Laurette Séjourné

Laurette Séjourné (October 19, 1911 – May 25, 2003) was a Mexican archeologist and ethnologist best known for her study of the civilizations of Teotihuacan and the Aztecs and her theories concerning the Mesoamerican culture hero, Quetzalcoatl.

Laurette Séjourné was born in Perugia, Italy, as Laura Valentini Corsa,[1] although one also finds her mentioned as Laura Bianchi.[2] Little is known about her early years; even her precise birth date is rarely mentioned.[3] In her prime youth, she appears to have moved to France, perhaps in connection with the fascist take-over of 1922; in later life, she still wrote in French. She married a Frenchman, Séjourné, and participated in cultural life and the world of the cinema, meeting such figures as André Breton and Jean Cocteau. Strongly politicized like many others at the times, she divorced her husband,[4] and left occupied France in exile for Mexico, in 1941. There, she became a naturalized Mexican citizen and married another exile, the Russian novelist and revolutionary known as Victor Serge (Viktor Kibalchich or Kibaltchitch, 1890-1947).[5] Soon after his death, she joined the Mexican Communist Party.[6] Later, she remarried with Arnaldo Orfila, director of the Fondo de Cultura Económica and founder of Siglo XXI Editores.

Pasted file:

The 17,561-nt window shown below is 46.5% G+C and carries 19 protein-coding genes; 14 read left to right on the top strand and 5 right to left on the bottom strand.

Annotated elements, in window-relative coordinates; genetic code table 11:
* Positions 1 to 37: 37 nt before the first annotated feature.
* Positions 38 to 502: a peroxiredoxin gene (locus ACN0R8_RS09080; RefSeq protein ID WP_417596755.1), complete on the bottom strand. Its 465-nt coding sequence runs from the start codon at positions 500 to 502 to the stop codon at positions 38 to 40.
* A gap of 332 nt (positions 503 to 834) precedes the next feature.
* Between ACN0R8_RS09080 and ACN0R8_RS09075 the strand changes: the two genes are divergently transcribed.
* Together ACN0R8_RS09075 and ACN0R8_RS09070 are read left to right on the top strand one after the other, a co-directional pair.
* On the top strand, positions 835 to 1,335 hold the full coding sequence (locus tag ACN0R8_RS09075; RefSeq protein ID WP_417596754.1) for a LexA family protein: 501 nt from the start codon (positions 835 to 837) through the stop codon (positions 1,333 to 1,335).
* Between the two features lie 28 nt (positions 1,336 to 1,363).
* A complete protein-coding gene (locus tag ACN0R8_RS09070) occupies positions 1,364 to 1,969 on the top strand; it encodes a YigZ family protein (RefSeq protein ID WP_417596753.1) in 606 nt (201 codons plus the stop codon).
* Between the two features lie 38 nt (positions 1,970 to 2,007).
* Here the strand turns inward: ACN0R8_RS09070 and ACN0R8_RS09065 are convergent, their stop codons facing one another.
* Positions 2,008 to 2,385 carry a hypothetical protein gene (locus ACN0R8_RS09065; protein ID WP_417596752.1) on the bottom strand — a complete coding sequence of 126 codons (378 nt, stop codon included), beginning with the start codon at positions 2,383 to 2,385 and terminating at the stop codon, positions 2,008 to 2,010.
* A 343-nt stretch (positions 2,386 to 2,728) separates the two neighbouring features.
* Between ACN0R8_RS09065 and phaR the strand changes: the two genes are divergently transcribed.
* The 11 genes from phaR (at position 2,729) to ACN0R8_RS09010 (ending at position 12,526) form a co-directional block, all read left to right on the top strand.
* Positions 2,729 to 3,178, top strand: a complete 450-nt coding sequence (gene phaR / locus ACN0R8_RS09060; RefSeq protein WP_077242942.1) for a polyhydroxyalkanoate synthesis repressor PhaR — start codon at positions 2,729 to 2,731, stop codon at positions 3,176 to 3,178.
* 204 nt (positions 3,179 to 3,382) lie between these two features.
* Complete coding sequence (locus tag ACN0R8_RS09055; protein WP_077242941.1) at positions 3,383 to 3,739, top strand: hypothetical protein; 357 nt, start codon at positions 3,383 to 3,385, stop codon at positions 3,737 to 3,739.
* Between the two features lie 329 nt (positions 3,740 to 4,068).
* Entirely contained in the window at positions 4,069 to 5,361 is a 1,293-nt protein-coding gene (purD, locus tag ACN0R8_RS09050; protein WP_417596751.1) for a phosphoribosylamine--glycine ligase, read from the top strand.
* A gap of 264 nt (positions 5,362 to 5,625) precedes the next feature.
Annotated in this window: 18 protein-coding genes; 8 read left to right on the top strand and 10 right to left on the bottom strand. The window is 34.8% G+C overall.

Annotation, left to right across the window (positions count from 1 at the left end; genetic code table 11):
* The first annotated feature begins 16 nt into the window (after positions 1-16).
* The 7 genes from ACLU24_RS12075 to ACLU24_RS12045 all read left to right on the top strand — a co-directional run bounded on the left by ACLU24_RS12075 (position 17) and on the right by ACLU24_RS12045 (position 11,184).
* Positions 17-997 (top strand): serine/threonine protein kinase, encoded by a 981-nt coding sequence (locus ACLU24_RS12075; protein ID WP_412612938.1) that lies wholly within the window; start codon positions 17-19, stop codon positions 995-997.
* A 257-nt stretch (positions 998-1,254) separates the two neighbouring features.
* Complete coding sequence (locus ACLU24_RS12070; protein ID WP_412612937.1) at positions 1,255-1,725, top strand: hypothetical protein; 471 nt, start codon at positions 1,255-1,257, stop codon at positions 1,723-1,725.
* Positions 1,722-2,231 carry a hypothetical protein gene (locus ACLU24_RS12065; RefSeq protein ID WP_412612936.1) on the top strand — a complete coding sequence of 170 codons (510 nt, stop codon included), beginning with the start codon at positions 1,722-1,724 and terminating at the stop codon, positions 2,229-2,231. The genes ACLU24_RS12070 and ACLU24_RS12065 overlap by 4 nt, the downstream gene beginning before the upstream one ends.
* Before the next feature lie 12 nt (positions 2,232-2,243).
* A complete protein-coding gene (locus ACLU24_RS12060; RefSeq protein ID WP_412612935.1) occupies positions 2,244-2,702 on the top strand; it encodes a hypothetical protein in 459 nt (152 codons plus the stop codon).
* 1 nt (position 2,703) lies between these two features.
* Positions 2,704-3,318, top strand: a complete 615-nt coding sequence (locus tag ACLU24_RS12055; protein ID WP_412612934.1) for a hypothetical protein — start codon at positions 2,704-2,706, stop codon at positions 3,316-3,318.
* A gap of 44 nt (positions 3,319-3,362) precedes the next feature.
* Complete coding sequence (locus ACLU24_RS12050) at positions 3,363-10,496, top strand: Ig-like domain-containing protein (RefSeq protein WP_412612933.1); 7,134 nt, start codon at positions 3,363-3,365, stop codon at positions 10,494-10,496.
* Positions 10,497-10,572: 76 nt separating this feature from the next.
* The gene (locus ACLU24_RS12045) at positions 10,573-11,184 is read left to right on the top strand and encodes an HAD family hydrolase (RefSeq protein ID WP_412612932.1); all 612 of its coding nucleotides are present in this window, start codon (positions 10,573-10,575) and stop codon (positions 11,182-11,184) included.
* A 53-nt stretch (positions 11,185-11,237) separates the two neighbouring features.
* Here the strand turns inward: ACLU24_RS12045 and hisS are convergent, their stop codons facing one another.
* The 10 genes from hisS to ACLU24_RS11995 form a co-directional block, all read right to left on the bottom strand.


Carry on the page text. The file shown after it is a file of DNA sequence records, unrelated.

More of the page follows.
Séjourné’s militant spirit can be captured from a passage like the following one:[7]

[In] spite of extreme demographic density and the lack of machinery and work animals, the members of Precolumbian societies enjoyed physical health, individual independence, security, some leisure, which implies a distribution of resources and an integration to the collectivity that in our days would seem a utopia. From all of this follows that if we refuse to analyze the invasion that destroyed a civilized world and laid the seed of a system in which hunger, humiliation, and bloody repression constitute the only form of survivorship, contemporary underdevelopment should be a result of congenital incapacity, of the irremediable racial inferiority that justified extermination and vassalage.


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